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What's the best inexpensive scotch out there?

I'm looking for a scotch in the $20-$30 range... It's for a gift for a new scotch drinker. Is there any particular brand you would suggest? Or, do my chances of a decent scotch go up exponentially if I go up slightly in price? Or, for that price range, and I defeating the purpose?

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  1. http://chowhound.chow.com/topics/920719

    Found this recent thread after posting! Looks like Black Grouse is in my price point (most others in that thread are in the $40+ range). Thoughts on Black Grouse??

    7 Replies
    1. re: The Oracle

      I think you've read my thoughts on Black Grouse in the other thread. It has displaced the even cheaper Black Bottle as my Islay influenced blend of choice. I love it.

      1. re: kagemusha49

        Dont buy Black Grouse for a new Scotch drinker! Islay scotches don't really work for a new drinker! However, the Famous Grouse is a hell of a first Scotch, it was my first Scotch too after doing a tasting at a liquor store.

        I believe it has Highland 12 in it as well as Glenlivet 12..

        It's a great blended Scotch at a great price.

        If you are trying to stay with single malts, go with Glenfiddich, can be had for 33 bucks at most places. A touch out of your range but it's oh soo good.

        1. re: Kleraudio

          Black Grouse is hardly a peat monster, the Islay influence is actually pretty subtle.

          Not all new Scotch drinkers need to be handled with kid gloves, as I said in my post below I didn't get excited about Scotch until I had Talisker and Ardbeg at a local whiskey bar. In fact, before that my first bottle was Glenfiddich 12 yr and I didn't find it particularly interesting, and didn't try another single malt for a couple years afterwards.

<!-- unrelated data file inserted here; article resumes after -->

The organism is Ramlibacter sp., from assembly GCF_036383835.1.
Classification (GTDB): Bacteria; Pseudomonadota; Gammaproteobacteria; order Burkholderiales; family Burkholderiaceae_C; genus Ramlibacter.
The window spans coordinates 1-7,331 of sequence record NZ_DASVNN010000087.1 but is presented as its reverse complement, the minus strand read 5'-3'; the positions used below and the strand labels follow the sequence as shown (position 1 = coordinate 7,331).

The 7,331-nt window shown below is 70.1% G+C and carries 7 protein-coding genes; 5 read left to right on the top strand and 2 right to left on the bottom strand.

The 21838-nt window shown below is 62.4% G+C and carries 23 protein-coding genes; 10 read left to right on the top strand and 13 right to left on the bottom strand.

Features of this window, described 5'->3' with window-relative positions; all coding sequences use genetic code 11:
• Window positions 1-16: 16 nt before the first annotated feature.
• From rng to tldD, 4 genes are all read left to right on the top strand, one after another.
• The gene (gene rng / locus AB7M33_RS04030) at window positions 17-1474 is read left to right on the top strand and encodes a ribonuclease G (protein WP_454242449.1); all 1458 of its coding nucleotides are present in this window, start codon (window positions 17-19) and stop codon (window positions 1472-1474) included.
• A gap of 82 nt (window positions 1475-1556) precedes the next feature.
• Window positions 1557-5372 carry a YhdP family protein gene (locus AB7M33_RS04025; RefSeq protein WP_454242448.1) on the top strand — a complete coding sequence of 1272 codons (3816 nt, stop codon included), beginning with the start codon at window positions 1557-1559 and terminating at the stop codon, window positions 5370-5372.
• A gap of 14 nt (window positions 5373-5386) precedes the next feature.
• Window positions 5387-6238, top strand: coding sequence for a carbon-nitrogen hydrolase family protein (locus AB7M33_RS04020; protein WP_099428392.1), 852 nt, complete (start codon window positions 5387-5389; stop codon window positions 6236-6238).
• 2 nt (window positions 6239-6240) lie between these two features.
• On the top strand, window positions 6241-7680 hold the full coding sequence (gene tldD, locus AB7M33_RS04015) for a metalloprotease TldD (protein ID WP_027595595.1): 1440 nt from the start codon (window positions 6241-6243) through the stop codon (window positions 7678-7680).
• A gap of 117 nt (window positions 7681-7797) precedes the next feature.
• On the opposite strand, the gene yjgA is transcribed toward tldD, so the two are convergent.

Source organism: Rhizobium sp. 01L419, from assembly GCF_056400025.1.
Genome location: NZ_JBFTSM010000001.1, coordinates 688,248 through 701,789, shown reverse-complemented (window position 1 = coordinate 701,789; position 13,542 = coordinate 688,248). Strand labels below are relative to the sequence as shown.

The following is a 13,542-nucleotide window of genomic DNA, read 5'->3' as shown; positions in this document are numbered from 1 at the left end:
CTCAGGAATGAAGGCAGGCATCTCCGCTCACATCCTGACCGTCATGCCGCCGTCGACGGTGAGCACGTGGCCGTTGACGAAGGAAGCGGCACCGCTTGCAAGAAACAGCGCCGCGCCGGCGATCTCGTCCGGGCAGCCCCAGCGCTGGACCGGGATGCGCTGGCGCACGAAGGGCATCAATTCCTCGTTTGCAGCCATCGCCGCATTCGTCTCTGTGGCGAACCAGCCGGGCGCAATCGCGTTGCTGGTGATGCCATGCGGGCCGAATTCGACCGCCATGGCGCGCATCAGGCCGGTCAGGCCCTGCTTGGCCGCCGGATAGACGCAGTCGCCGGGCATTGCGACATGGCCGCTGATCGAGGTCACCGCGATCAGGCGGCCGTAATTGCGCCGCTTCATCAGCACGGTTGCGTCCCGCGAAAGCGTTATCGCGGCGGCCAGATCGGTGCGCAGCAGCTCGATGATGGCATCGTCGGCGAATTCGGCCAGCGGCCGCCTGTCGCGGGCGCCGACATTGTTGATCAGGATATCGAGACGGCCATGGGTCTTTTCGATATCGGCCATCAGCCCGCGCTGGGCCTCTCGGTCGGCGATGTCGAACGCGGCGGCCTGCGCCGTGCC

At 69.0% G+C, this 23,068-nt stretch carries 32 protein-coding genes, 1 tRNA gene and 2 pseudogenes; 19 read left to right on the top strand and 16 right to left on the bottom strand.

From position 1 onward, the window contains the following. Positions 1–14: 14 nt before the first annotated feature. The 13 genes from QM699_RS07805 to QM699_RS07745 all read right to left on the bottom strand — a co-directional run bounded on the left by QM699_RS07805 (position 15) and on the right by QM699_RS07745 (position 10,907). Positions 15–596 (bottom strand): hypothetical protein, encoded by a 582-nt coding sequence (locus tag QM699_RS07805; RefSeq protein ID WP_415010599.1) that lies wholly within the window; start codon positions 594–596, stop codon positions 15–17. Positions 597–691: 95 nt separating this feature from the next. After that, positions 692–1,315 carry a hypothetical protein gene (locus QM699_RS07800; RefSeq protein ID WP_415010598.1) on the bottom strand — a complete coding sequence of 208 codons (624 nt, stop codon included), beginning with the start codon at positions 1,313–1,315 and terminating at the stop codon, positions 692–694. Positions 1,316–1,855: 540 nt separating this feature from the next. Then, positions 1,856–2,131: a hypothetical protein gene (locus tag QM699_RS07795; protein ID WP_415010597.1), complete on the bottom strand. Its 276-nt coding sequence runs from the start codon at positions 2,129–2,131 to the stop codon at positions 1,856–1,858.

1. re: Kleraudio

            agreed, Famous Grouse is entry level

        2. re: The Oracle

          Not crazy about Black Grouse. I bought a bottle after reading praise for it on CH. I find Black Bottle smoother and more interesting. For inexpensive single malts, those we have around here, I like Finlaggan, Tomatin, Old Pulteney at $25-30, or Bowmore Legend in a pinch. In some stores I can get Glenmorangie at $32, quite a good deal. Sometimes Diagio (sp?) will put up one of their single malts like Talisker 10 on sale for around $35. You just have to watch the shelves.

          1. re: comestible

            If I saw Talisker for $35, I would buy at least a case - I don't remember the last time I saw it online for less than $50, at a retailer that ships to NC.

            A very interesting inexpensive single malt is Ardmore Traditional cask. It is fairly peaty, and could pass for an Islay, though not nearly as peaty as the big 3. Also non-chill filtered and 92 proof, for around $30.

            1. re: ncyankee101

              +1 on Taliser @ $35. It's routinely $70 +/- around Boston.

        3. You should be able to buy a bottle of The Glenlivet 12 year old Single Malt for under $30. It is a very good single-malt whisky and a good value as well.

          You should be able to buy a bottle of Johnnie Walker Black whisky for under $30 as well. It is a very good blended whisky and also a good value.

          You cannot go wrong with either one as they are both a very good introduction for a new scotch drinker.

          13 Replies
          1. re: DavidT

            That depends on where Oracle is located, those are $40 and $42 here in NC.

            1. re: ncyankee101

              Wow, that is surprising. Beverages & More (BevMo) has both available for under $30 in Northern California.

              1. re: DavidT

                Yeah you people in Cali always tend to forget that not everyone in the US has your prices, especially those who aren't privatized. PA's prices are very close to NC's, whereas neighboring Georgia has both at about the same price as CA.

                1. re: ncyankee101

                  I would gladly trade you our California prices on scotch for all of your other prices in NC (gas, housing, food, taxes, etc). :-)

                  1. re: Scott M

                    Well you could always,move here like everyone else does and then talk about how great it was back where you came from ;-)

                      1. re: TroyTempest

                        I've lived in seven states in five regions of the country and seen/heard that "how much better it was back XXX" on many multiples of occasions.

                        Folks who move to NYC don't tend to do that too much. They either talk about how horrible it was back where they came from, never mention it at all, or move back within a year, overwhelmed by it all.